Lessons from Marikana: Class Collaboration with Capital, or Class struggle against Capital?

"For the sake of the company, its many thousands of employees and the industry which supports them, we need to find a sustainable peace accord which allows people to return to a working business."

Just under two weeks after 34 miners were brutally killed by police after embarking on a wildcat strike, these were the words of the acting-CEO of Lonmin, Simon Scott, calling for a peace accord between workers and management. Ironically, there was no indication of any concessions on the company's part to workers reasonable demands for a mere R12 500.

These words were echoed just beneath the mountains of where our national assembly seats. Cabinet ministers, members of parliament and the media alike, all called for an urgent peace accord to remedy the situation at Lonmin mine. The inter-ministerial committee became chief advocates of this peace accord. Like street performers, they went around the country, the world, pleading with everyone that they met, assuring them that a peace accord is the only solution to this 'tragedy' as they call it.

The NUM leaders joined the performance and held a press conference on Tuesday (04/09/2012). “The NUM is committed to finding a peaceful solution,” NUM General Secretary Frans Baleni told reporters in Johannesburg.

What do they mean by 'peace accord'?

Under capitalism, society is divided into classes based on their role in production, and these classes are central to capitalist economies. Often these classes come into conflict as has happened at Lonmin mine. The ruling class in an attempt to reconcile these antagonisms, evokes feelings of quasi-nationalism as a means to put a stop to the revolt by workers. They do so not as an attempt to abolishing inequality, but to maintain social hierarchy which they see as a necessary element of the capitalist system.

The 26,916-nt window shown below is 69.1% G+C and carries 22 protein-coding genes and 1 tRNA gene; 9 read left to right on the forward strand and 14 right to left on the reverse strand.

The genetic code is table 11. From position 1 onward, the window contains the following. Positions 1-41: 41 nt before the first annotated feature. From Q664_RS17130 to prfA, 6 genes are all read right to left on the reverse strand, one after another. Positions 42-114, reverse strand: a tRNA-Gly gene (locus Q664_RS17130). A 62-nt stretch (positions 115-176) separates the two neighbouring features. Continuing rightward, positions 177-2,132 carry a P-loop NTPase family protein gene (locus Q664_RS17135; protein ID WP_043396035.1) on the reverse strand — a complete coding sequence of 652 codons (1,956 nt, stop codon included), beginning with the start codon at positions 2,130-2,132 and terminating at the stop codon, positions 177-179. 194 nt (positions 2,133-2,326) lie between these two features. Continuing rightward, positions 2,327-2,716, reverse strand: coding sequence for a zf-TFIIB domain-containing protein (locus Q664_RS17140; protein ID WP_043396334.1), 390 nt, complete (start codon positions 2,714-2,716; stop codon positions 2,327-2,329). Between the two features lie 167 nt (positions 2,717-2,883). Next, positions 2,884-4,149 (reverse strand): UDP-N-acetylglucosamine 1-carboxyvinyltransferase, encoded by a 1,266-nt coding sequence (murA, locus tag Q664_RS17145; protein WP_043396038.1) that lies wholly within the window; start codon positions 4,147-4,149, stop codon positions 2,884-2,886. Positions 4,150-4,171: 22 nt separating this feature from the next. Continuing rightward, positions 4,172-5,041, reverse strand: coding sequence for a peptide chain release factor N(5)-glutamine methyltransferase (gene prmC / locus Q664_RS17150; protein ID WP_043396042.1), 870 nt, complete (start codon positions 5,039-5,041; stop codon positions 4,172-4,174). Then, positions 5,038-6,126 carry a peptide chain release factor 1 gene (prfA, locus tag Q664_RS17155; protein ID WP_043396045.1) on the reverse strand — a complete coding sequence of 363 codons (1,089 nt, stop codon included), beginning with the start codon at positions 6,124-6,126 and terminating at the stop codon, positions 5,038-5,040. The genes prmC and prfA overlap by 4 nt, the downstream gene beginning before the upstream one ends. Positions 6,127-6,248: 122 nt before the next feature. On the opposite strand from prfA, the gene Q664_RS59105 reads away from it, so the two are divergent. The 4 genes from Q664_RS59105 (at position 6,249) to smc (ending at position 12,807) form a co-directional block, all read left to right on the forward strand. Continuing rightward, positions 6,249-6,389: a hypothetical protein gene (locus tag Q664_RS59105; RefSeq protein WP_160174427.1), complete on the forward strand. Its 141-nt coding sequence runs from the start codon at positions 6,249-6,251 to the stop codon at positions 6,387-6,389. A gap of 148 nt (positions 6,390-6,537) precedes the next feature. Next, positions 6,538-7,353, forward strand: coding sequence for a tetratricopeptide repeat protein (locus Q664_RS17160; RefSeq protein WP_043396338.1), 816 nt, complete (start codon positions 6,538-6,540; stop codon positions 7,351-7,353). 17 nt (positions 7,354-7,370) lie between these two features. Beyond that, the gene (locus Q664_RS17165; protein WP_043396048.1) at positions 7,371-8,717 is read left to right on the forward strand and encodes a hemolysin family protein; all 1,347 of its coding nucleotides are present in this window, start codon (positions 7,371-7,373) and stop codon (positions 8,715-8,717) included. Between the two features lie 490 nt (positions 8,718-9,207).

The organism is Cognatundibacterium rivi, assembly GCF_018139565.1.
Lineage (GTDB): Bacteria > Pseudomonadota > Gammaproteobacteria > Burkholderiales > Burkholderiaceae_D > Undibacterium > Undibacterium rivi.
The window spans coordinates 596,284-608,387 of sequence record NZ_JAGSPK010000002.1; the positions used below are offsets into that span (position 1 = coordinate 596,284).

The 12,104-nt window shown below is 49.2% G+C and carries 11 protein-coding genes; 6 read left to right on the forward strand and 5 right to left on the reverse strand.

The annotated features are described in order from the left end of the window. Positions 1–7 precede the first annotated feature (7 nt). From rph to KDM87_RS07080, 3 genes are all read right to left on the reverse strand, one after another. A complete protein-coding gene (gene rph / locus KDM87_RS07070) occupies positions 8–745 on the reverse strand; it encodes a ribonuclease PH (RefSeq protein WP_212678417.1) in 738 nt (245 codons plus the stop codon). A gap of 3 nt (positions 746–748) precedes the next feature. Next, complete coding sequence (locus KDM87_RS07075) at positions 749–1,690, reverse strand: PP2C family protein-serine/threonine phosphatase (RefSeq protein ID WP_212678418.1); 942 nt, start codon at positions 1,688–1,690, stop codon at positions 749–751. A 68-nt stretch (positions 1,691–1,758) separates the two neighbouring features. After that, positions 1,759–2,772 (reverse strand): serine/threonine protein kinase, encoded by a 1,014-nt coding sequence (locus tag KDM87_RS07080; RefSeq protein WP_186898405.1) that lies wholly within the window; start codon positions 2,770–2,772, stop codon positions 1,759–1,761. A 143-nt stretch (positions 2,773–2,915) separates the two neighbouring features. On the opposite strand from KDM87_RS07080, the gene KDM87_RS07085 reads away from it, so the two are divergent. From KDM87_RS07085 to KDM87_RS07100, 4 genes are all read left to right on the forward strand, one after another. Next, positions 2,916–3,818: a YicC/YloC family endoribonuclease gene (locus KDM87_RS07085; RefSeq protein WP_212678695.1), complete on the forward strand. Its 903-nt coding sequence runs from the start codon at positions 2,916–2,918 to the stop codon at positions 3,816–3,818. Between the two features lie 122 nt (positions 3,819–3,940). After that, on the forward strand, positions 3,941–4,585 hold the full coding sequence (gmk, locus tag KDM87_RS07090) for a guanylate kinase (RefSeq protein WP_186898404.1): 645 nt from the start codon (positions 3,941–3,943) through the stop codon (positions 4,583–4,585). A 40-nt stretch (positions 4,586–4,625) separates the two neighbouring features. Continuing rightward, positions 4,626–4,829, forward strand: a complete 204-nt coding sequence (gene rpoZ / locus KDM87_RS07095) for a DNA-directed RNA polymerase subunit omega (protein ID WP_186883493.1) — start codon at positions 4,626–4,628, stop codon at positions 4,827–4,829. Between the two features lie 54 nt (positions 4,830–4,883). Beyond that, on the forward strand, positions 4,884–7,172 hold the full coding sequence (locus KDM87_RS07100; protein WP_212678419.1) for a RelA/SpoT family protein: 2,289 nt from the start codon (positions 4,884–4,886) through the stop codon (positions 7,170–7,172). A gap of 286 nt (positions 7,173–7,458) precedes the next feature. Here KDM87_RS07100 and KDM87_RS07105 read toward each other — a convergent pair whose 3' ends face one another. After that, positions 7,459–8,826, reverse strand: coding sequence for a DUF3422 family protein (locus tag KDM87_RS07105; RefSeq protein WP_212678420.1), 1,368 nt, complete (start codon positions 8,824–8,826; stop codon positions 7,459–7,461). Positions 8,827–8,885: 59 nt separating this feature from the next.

What is class collaboration?

Class collaboration is the principle of social organization based upon the belief that the division of society into a hierarchy of social classes is a positive and essential aspect of civilization.

Whereas the doctrine of class struggle urges the working classes to overthrow the ruling class and the existing social order for the purpose of establishing equality, the doctrine of class collaboration urges them to accept inequality as part of the natural state of things and preserve the social order. Furthermore it holds that the State 'reconciles' class antagonisms in society, and that the strife which gives rise to Communism can be harmonized.

This is exactly what the State is advocating; the collaboration of the working class and capital for the "prosperity of the nation". Such has been resonated by the right-wing in the alliance, at the expense of workers demands.

Already class collaboration has been rejected  by some affiliates of COSATU, chief amongst them the National Union of Metal Wokers of South Africa which is one of the few voices of the left within the alliance.  In a statement released by its Central Committee, it unequivocally calls for class struggle as the only solution.

"We see no solution to the violence against workers on the mines apart from nationalisation in defence of the lives of all South Africans."

It further calls for the nationalization of mines as means to address the ongoing impasse as we have reported yesterday, not a peace accord like some believe.

As events unfold, we are more than convinced that South African workers are moving on the right direction. In the direction towards self-realisation as a class that is capable of overthrowing the domination of the capitalist class.